News Corp. Australia’s push for digitization to lead to job losses

The company did not specify how many jobs could be lost. (AFP)
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Updated 28 May 2020

News Corp. Australia’s push for digitization to lead to job losses

News Corp. Australia said it would restructure its organization to focus on digital publishing, a move that will also lead to job losses.
Scores of regional and community titles will be published only digitally from June 29 under the reorganization, the Australian arm of the mass media and publishing firm News Corp. said in a statement on Wednesday.
The company did not specify how many jobs could be lost, but Australian media reported up to 1,000 staff could be axed as a result of the restructuring.
It said its print publications had become unsustainable amid the coronavirus pandemic and the loss of revenue to digital platforms that use its content without payment.
“To meet these changing trends, we are reshaping News Corp. Australia to focus on where consumers and businesses are moving and to strengthen our position as Australia’s leading digital news media company,” News Corp. Australasia Executive Chairman Michael Miller said.
News Corp. incurred an impairment charge of $1.1 billion in the third quarter ended March 31, primarily related to a write-down at its struggling Australian pay television unit, Foxtel.


Social media reveals how people feel about reopening UAE

Updated 02 July 2020

Social media reveals how people feel about reopening UAE

  • Posts by official bodies such as the Abu Dhabi and Dubai media offices gained high amounts of traction and were widely shared
  • The influence of the media was likewise high in terms of distributing news and updates

DUBAI: The easing of COVID-19 restrictions across the UAE has by and large been welcomed by the public despite lingering concerns about safety, analysis of social media posts in relation to official announcements shows.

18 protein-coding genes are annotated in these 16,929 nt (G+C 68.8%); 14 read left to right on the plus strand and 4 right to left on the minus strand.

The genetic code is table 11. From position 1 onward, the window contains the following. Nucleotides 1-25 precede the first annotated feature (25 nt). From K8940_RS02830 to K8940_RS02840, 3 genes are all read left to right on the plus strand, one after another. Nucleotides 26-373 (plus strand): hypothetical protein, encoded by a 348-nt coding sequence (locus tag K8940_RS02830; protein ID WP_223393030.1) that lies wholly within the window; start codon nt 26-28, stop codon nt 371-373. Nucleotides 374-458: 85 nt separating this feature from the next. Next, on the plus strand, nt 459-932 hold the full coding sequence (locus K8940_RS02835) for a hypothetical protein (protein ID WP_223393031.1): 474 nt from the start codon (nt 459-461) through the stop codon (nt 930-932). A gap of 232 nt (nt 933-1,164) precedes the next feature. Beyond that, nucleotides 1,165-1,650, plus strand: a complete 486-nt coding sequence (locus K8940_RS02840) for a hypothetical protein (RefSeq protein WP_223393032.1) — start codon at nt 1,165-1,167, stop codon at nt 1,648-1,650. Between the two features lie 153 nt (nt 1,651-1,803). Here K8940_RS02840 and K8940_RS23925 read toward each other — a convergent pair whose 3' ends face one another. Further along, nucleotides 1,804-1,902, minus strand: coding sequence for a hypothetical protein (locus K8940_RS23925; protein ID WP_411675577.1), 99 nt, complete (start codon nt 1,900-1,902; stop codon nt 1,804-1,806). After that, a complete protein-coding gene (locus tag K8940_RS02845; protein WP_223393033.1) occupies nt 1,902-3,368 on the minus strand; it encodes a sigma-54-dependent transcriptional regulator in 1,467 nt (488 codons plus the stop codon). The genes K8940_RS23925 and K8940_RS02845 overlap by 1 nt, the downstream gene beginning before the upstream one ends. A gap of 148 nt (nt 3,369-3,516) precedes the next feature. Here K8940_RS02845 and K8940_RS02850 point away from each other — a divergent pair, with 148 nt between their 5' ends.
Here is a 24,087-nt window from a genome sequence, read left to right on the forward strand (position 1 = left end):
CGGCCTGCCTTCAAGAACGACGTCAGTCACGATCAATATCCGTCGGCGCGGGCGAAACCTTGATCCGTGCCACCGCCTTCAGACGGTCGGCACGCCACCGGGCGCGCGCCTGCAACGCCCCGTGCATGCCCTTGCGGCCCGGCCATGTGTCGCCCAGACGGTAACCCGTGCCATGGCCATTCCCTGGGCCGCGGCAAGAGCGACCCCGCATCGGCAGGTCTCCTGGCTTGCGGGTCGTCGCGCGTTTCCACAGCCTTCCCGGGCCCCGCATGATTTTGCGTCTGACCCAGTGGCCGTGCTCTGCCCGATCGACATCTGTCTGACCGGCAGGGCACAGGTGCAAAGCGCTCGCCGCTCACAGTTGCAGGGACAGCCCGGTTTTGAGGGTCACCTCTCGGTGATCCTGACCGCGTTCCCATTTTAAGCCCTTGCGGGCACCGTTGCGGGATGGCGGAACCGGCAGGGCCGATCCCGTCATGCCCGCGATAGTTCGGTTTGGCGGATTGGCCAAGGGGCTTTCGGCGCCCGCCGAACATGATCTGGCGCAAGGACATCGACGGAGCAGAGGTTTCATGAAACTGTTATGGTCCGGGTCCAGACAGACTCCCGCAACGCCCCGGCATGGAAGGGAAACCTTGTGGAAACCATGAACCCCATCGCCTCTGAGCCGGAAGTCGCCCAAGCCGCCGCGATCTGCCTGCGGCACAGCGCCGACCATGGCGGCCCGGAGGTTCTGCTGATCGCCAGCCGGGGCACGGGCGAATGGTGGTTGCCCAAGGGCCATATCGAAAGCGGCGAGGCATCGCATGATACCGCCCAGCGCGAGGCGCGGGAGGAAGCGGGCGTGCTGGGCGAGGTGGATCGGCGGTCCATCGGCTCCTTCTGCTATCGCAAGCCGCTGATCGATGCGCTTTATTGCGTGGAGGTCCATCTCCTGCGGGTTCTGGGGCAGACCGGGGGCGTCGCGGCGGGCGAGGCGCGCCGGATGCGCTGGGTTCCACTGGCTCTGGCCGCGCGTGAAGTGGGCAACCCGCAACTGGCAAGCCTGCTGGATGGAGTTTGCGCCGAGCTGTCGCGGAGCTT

The study, conducted by analytics and technology consultancy Anavizio, captured 8,000 social media posts from May 24 to June 21, including updates by local and federal UAE authorities as well as the media, along with social media users’ reaction to these.
Detailed analysis of a random sample of user posts and comments show 22 percent expressing happiness about the initial reopening of businesses, restaurants, beaches and hotels in late May and early June.


However, 15 percent of users questioned whether the easing of restrictions was coming too early, while 10 percent expressed concerns about the resumption of specific activities such as the reopening of gyms.
Public attitudes evolved during the four weeks covered by the study, with 17 percent of users expressing increased confidence in visiting beaches and restaurants during the latter part of the research period. Nevertheless, concerns remained around public safety and the state of the economy.
Posts by official bodies such as the Abu Dhabi and Dubai media offices gained high amounts of traction and were widely shared, while Sheikh Hamdan bin Mohammad bin Rashid Al-Maktoum, crown prince of Dubai and chairman of the Dubai Executive Council, proved to be a major voice amplifying government messages. The influence of the media was likewise high in terms of distributing news and updates.